The Grief Closet
Langston Hughes asked, in “Harlem”, what happened to a dream deferred. Whether it would fester or grow or change or harden, or sag, or even explode after a while. We can ask the same question about grief.
I learned the concept of the Grief Closet in a training session by Maureen Underwood, a social worker who’s done a lot of work designing suicide prevention programs for schools to use. It was one of those metaphors that perfectly explained its concepts, and I loved it instantly.
The Grief Closet comes up when we’re trying to understand why people are so unpredictable in their relation to crises. We’ve long observed that a given person can go through major trauma one week and seem fine, and then a seemingly minor thing happens later and the person breaks. What is it that’s so much more poisonous about the minor thing?
What’s the Grief Closet?
Imagine a person, Alice, who’s pretty much normal. (Whatever that means). Alice goes about her daily life, sometimes happy, sometimes sad, just like most of us. On the day in question, something bad happens to her–something that causes her grief. Maybe she gets some bad news, maybe someone close to her dies, maybe she loses something important, whatever–something causes her grief.
In an ideal world, Alice does her grieving right away. She participates in normal stages of grieving: maybe she pretends the grief hasn’t happened, maybe she tries to bargain with it, maybe she accepts that the bad thing has happened but suddenly feels really angry about the whole thing… normal grieving. Eventually, the grief recedes and takes its place within the larger context of her life.
But what about those times when Alice has to just get through the present moment, knowing that she doesn’t have time to fall apart right now. Maybe she has young kids and has to get them fed and put to bed, or maybe she’s on a business trip and needs to represent her employer well. Whatever the reason, now isn’t a good time for grieving. But now Alice has a problem, because she has all this grief and she needs to stash it somewhere.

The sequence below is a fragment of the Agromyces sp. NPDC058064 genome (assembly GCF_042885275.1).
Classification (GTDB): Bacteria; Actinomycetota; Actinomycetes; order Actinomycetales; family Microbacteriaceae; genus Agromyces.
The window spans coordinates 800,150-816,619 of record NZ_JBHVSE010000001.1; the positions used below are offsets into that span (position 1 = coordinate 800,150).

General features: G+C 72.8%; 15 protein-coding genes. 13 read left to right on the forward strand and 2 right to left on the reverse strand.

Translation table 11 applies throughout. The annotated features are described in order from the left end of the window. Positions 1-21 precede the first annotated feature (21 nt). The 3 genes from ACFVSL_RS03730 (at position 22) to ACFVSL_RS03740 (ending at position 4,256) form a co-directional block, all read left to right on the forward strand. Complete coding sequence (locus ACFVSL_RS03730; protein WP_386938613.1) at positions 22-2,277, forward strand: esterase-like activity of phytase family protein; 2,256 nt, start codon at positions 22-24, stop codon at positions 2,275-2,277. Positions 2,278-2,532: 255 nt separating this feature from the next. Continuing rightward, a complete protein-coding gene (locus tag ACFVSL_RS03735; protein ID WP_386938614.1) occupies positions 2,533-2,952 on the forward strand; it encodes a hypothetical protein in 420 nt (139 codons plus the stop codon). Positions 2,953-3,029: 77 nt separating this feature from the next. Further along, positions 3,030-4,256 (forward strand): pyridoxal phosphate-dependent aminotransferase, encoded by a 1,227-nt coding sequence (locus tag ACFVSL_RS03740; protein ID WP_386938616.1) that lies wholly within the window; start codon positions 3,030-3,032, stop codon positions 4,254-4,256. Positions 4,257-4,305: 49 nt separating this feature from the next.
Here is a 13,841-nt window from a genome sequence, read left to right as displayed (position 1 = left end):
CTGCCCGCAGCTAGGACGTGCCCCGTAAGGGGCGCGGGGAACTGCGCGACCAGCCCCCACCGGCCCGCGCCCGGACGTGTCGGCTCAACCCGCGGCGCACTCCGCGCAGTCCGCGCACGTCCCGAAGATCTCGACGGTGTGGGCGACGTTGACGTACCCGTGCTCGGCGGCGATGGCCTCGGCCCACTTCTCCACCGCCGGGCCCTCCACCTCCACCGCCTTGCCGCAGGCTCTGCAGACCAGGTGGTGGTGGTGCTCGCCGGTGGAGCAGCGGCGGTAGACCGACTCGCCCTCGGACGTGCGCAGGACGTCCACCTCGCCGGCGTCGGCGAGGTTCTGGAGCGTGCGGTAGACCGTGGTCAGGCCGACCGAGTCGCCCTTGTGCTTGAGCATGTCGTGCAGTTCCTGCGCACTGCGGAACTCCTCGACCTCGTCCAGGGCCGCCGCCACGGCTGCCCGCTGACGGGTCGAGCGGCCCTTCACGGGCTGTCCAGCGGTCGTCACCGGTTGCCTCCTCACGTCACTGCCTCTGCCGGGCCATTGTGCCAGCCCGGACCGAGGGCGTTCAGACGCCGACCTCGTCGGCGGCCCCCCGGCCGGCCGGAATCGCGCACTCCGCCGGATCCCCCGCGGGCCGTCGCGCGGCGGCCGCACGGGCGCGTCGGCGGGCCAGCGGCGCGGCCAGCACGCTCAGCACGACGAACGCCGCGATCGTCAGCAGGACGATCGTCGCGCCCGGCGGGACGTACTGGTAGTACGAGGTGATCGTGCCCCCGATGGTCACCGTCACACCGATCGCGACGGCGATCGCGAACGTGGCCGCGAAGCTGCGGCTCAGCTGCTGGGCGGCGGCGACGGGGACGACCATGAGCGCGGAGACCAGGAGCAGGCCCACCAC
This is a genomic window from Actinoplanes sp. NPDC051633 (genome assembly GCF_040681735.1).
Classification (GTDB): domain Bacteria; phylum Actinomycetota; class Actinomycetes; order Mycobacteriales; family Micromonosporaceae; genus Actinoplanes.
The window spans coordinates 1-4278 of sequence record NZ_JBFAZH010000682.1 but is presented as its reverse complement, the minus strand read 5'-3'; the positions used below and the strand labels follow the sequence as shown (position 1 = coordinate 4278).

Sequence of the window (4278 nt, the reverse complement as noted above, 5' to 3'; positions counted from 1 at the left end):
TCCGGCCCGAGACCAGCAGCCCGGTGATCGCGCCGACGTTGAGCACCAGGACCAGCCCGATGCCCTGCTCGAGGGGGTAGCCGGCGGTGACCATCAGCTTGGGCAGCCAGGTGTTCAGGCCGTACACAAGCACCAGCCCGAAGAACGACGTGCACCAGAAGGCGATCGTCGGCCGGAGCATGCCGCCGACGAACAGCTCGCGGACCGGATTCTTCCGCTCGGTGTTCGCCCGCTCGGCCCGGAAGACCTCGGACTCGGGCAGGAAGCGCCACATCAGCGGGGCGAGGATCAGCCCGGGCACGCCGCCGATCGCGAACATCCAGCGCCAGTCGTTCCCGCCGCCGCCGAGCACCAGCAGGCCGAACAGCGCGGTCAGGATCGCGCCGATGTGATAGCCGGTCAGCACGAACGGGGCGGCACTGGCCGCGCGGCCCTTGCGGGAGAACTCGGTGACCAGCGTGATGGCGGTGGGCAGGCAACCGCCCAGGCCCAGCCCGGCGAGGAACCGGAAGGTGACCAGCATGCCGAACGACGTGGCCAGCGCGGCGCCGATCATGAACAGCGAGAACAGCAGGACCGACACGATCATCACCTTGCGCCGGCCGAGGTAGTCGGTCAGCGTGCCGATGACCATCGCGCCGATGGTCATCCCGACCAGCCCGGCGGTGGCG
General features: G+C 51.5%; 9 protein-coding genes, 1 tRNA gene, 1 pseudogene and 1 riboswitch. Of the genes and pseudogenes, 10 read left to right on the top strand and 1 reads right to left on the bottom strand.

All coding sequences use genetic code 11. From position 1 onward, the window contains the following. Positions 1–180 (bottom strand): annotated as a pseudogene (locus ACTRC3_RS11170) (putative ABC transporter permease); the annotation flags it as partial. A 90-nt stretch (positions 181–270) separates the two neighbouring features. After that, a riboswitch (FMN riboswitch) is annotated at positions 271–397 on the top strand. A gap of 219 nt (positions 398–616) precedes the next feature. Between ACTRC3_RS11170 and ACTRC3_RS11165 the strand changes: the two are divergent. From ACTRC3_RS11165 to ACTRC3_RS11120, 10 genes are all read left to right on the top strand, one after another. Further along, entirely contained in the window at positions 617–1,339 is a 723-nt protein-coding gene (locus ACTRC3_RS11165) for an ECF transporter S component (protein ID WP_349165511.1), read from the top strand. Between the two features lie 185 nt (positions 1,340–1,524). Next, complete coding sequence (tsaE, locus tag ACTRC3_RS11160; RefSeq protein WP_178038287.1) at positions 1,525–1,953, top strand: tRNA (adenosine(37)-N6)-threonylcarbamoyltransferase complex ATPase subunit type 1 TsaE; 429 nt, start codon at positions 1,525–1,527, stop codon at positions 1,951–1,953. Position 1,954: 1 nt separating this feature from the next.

She stashes it in the Grief Closet.
What’s wrong with that?
Nothing. It’s normal. Everybody does this. We’ve got to keep our game face on, deliver good performance, and pay the cost later. It’s totally normal. Shove those problems into the Grief Closet, baby!
For a while, this poses no problems at all. An empty closet, especially if it’s a really big one, has plenty of room for some excess grief. No problems. (See my Pillar Metaphor article for some additional thoughts–think of ‘lots of pillars’ as ‘having a spacious Grief Closet’.)
After a while, though, what happens to closets?
Unless you consciously go clean them out, closets fill up with crap. They’re natural collecting places for piles of stuff that doesn’t really belong anywhere, and they tend to perpetuate that state because closets have doors that shut. Out of sight, out of mind! So we forget about what’s in the Grief Closet.
And why do we get those huge crises that come seemingly out of nowhere?
Because sometimes when Alice tries to shove more stuff into the Grief Closet, the whole disorganized mess collapses, flooding out the door in an overpowering rush of pain, loss, grief, and negativity. When that happens, is it any wonder people struggle?
Thanks to Maureen for the idea.
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